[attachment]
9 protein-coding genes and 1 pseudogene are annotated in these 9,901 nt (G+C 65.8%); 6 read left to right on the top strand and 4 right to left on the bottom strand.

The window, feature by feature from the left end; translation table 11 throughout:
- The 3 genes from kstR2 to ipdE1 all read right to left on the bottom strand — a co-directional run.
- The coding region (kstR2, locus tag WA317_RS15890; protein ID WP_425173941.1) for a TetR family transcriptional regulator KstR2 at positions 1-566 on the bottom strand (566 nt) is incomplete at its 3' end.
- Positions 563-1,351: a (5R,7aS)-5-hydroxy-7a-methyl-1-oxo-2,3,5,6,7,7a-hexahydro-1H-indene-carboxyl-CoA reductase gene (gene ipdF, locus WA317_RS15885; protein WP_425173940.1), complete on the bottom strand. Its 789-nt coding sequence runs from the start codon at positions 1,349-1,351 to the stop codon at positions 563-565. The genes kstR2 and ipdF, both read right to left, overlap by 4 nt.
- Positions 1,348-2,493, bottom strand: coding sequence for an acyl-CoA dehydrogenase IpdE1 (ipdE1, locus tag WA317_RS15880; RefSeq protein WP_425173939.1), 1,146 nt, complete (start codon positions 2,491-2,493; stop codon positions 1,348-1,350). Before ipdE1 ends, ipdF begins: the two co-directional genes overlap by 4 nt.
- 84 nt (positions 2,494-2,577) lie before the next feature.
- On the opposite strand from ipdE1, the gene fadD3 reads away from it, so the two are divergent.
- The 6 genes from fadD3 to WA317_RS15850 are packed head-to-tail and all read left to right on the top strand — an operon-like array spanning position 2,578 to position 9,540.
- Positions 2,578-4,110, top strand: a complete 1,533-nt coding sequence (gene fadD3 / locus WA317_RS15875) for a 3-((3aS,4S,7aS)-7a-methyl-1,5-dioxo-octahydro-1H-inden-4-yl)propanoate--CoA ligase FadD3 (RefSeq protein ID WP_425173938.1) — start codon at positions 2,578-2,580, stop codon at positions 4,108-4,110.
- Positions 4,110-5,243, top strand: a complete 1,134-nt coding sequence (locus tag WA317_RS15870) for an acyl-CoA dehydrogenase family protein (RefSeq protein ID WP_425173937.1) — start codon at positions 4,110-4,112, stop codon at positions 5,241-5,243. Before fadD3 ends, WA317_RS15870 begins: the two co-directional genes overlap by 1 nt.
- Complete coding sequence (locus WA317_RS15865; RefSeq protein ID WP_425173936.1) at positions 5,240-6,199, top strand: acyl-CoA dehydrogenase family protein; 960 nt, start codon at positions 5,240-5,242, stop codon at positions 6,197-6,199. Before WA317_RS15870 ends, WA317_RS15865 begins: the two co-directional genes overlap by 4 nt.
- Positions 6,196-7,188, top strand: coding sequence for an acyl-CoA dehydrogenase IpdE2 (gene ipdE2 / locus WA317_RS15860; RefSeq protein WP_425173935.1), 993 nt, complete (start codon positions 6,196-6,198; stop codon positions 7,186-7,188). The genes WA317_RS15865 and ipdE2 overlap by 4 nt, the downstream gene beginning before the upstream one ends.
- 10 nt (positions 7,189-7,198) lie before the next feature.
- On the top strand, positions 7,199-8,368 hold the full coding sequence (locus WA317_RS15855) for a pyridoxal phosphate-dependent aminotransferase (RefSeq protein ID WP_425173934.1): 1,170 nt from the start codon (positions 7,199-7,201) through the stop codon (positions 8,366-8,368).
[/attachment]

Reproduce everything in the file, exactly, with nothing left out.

9 protein-coding genes and 1 pseudogene are annotated in these 9,901 nt (G+C 65.8%); 6 read left to right on the top strand and 4 right to left on the bottom strand.

The window, feature by feature from the left end; translation table 11 throughout:
- The 3 genes from kstR2 to ipdE1 all read right to left on the bottom strand — a co-directional run.
- The coding region (kstR2, locus tag WA317_RS15890; protein ID WP_425173941.1) for a TetR family transcriptional regulator KstR2 at positions 1-566 on the bottom strand (566 nt) is incomplete at its 3' end.
- Positions 563-1,351: a (5R,7aS)-5-hydroxy-7a-methyl-1-oxo-2,3,5,6,7,7a-hexahydro-1H-indene-carboxyl-CoA reductase gene (gene ipdF, locus WA317_RS15885; protein WP_425173940.1), complete on the bottom strand. Its 789-nt coding sequence runs from the start codon at positions 1,349-1,351 to the stop codon at positions 563-565. The genes kstR2 and ipdF, both read right to left, overlap by 4 nt.
- Positions 1,348-2,493, bottom strand: coding sequence for an acyl-CoA dehydrogenase IpdE1 (ipdE1, locus tag WA317_RS15880; RefSeq protein WP_425173939.1), 1,146 nt, complete (start codon positions 2,491-2,493; stop codon positions 1,348-1,350). Before ipdE1 ends, ipdF begins: the two co-directional genes overlap by 4 nt.
- 84 nt (positions 2,494-2,577) lie before the next feature.
- On the opposite strand from ipdE1, the gene fadD3 reads away from it, so the two are divergent.
- The 6 genes from fadD3 to WA317_RS15850 are packed head-to-tail and all read left to right on the top strand — an operon-like array spanning position 2,578 to position 9,540.
- Positions 2,578-4,110, top strand: a complete 1,533-nt coding sequence (gene fadD3 / locus WA317_RS15875) for a 3-((3aS,4S,7aS)-7a-methyl-1,5-dioxo-octahydro-1H-inden-4-yl)propanoate--CoA ligase FadD3 (RefSeq protein ID WP_425173938.1) — start codon at positions 2,578-2,580, stop codon at positions 4,108-4,110.
- Positions 4,110-5,243, top strand: a complete 1,134-nt coding sequence (locus tag WA317_RS15870) for an acyl-CoA dehydrogenase family protein (RefSeq protein ID WP_425173937.1) — start codon at positions 4,110-4,112, stop codon at positions 5,241-5,243. Before fadD3 ends, WA317_RS15870 begins: the two co-directional genes overlap by 1 nt.
- Complete coding sequence (locus WA317_RS15865; RefSeq protein ID WP_425173936.1) at positions 5,240-6,199, top strand: acyl-CoA dehydrogenase family protein; 960 nt, start codon at positions 5,240-5,242, stop codon at positions 6,197-6,199. Before WA317_RS15870 ends, WA317_RS15865 begins: the two co-directional genes overlap by 4 nt.
- Positions 6,196-7,188, top strand: coding sequence for an acyl-CoA dehydrogenase IpdE2 (gene ipdE2 / locus WA317_RS15860; RefSeq protein WP_425173935.1), 993 nt, complete (start codon positions 6,196-6,198; stop codon positions 7,186-7,188). The genes WA317_RS15865 and ipdE2 overlap by 4 nt, the downstream gene beginning before the upstream one ends.
- 10 nt (positions 7,189-7,198) lie before the next feature.
- On the top strand, positions 7,199-8,368 hold the full coding sequence (locus WA317_RS15855) for a pyridoxal phosphate-dependent aminotransferase (RefSeq protein ID WP_425173934.1): 1,170 nt from the start codon (positions 7,199-7,201) through the stop codon (positions 8,366-8,368).